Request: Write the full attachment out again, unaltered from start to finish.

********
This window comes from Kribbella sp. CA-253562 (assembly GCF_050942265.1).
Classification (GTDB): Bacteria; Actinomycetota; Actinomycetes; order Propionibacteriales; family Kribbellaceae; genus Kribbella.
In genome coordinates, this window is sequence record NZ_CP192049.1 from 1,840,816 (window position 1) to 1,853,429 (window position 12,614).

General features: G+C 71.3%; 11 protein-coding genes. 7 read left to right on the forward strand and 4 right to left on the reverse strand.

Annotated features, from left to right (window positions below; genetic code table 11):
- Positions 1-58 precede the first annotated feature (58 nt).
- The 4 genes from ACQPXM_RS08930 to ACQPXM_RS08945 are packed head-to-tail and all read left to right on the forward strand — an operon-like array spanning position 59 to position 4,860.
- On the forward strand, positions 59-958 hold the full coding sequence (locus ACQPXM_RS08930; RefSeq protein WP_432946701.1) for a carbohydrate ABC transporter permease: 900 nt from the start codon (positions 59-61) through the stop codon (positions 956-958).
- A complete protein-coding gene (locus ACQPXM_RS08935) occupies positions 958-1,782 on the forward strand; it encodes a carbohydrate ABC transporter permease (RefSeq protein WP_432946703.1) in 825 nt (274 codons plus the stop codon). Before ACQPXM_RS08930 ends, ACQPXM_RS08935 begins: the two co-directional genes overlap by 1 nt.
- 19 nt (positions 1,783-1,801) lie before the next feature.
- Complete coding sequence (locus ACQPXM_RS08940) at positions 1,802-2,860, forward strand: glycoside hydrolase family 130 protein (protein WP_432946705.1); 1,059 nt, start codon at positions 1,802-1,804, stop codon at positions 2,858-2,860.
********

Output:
This window comes from Kribbella sp. CA-253562 (assembly GCF_050942265.1).
Classification (GTDB): Bacteria; Actinomycetota; Actinomycetes; order Propionibacteriales; family Kribbellaceae; genus Kribbella.
In genome coordinates, this window is sequence record NZ_CP192049.1 from 1,840,816 (window position 1) to 1,853,429 (window position 12,614).

General features: G+C 71.3%; 11 protein-coding genes. 7 read left to right on the forward strand and 4 right to left on the reverse strand.

Annotated features, from left to right (window positions below; genetic code table 11):
- Positions 1-58 precede the first annotated feature (58 nt).
- The 4 genes from ACQPXM_RS08930 to ACQPXM_RS08945 are packed head-to-tail and all read left to right on the forward strand — an operon-like array spanning position 59 to position 4,860.
- On the forward strand, positions 59-958 hold the full coding sequence (locus ACQPXM_RS08930; RefSeq protein WP_432946701.1) for a carbohydrate ABC transporter permease: 900 nt from the start codon (positions 59-61) through the stop codon (positions 956-958).
- A complete protein-coding gene (locus ACQPXM_RS08935) occupies positions 958-1,782 on the forward strand; it encodes a carbohydrate ABC transporter permease (RefSeq protein WP_432946703.1) in 825 nt (274 codons plus the stop codon). Before ACQPXM_RS08930 ends, ACQPXM_RS08935 begins: the two co-directional genes overlap by 1 nt.
- 19 nt (positions 1,783-1,801) lie before the next feature.
- Complete coding sequence (locus ACQPXM_RS08940) at positions 1,802-2,860, forward strand: glycoside hydrolase family 130 protein (protein WP_432946705.1); 1,059 nt, start codon at positions 1,802-1,804, stop codon at positions 2,858-2,860.